The Underwater Radiated Noise (URN) from ships has gained growing attention in the last years. The evaluation of the acoustic impact of shipping activity (as well as of other anthropogenic noise types) on marine fauna has become an important issue for society and regulators. The normative framework on the subject is not yet in place, but it is in rapid evolution and in the process of being finalized soon, as reflected by the research efforts being deployed on the subject by the E.U. (see the completed SILENV project and the ongoing AQUO and SONIC projects). In parallel, at an international level, the same subject has been covered by the International Maritime Organisation (IMO) through the activity of a dedicated Working Group. A key aspect of the control problem for URN from ships is a proper characterization of the source represented by the vessel. This item presents peculiar aspects due to the environment in which radiation occurs, but it is also driven by the complex features and large dimensions of the ship source. An important issue is the directivity of the emission, which influences: the patterns of the radiation, the distance at which the presence of the ship is perceived and the acoustic impact of the vessel. In this paper, experimental surveys performed at sea within the SILENV project are analysed to derive the directivity patterns of different ships in different conditions at different frequencies. The work covers the measurement procedure adopted, as well as the post-processing techniques and the uncertainties affecting the results.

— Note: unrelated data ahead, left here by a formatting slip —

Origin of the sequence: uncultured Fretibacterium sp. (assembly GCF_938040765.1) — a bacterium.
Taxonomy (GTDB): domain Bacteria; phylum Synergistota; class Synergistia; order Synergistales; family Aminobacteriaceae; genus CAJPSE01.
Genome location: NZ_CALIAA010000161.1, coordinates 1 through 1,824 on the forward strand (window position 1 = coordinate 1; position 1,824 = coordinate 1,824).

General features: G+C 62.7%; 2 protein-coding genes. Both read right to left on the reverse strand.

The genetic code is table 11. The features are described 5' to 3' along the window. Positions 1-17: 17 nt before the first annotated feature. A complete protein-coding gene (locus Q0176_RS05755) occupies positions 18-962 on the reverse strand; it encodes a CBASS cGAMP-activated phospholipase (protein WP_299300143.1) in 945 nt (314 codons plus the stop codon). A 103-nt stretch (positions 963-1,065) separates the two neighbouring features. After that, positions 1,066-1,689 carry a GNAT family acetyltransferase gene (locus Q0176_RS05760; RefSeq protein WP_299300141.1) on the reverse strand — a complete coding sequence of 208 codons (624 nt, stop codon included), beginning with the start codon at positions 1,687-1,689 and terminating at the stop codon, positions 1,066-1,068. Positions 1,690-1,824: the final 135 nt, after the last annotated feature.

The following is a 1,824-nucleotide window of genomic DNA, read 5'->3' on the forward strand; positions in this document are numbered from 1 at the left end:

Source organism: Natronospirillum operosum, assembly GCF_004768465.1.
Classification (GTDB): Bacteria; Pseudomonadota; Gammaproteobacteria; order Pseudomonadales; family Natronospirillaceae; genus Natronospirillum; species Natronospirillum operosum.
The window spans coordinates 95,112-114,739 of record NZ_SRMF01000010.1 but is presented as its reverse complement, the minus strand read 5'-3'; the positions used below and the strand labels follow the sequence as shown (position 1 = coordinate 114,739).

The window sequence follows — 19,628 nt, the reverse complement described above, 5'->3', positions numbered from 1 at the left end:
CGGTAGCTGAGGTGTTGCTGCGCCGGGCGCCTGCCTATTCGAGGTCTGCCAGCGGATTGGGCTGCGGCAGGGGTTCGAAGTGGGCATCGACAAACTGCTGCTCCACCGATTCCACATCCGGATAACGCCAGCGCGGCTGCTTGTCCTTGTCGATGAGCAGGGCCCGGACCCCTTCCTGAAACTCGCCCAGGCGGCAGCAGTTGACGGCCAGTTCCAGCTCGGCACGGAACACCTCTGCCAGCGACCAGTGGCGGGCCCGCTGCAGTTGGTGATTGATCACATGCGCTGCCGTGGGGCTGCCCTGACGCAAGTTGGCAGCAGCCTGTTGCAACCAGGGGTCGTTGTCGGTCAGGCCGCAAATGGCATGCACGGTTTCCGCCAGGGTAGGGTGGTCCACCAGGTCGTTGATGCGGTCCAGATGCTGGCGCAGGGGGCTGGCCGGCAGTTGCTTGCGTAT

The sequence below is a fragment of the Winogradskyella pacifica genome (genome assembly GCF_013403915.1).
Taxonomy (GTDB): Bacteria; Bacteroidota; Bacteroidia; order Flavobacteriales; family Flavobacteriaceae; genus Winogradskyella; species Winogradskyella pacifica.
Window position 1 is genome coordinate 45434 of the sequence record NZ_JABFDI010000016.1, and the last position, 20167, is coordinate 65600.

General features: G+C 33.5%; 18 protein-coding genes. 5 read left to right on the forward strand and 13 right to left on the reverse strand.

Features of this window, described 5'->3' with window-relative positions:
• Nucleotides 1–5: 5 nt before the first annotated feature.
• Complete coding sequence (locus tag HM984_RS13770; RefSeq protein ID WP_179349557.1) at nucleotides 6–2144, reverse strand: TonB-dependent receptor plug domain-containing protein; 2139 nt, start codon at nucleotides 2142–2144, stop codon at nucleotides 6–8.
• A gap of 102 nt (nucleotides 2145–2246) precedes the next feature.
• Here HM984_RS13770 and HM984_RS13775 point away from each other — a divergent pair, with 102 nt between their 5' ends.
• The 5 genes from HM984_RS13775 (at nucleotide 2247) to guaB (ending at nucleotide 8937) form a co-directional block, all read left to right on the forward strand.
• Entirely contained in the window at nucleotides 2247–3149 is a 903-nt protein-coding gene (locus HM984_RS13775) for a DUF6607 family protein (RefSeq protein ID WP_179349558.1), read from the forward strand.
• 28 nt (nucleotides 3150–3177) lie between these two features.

Directivity Patterns of Ship Underwater Noise Emissions

GAGGERO, TOMASO;RIZZUTO, ENRICO;
2013

Abstract

The Underwater Radiated Noise (URN) from ships has gained growing attention in the last years. The evaluation of the acoustic impact of shipping activity (as well as of other anthropogenic noise types) on marine fauna has become an important issue for society and regulators. The normative framework on the subject is not yet in place, but it is in rapid evolution and in the process of being finalized soon, as reflected by the research efforts being deployed on the subject by the E.U. (see the completed SILENV project and the ongoing AQUO and SONIC projects). In parallel, at an international level, the same subject has been covered by the International Maritime Organisation (IMO) through the activity of a dedicated Working Group. A key aspect of the control problem for URN from ships is a proper characterization of the source represented by the vessel. This item presents peculiar aspects due to the environment in which radiation occurs, but it is also driven by the complex features and large dimensions of the ship source. An important issue is the directivity of the emission, which influences: the patterns of the radiation, the distance at which the presence of the ship is perceived and the acoustic impact of the vessel. In this paper, experimental surveys performed at sea within the SILENV project are analysed to derive the directivity patterns of different ships in different conditions at different frequencies. The work covers the measurement procedure adopted, as well as the post-processing techniques and the uncertainties affecting the results.
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Utilizza questo identificativo per citare o creare un link a questo documento: http://hdl.handle.net/11567/635366
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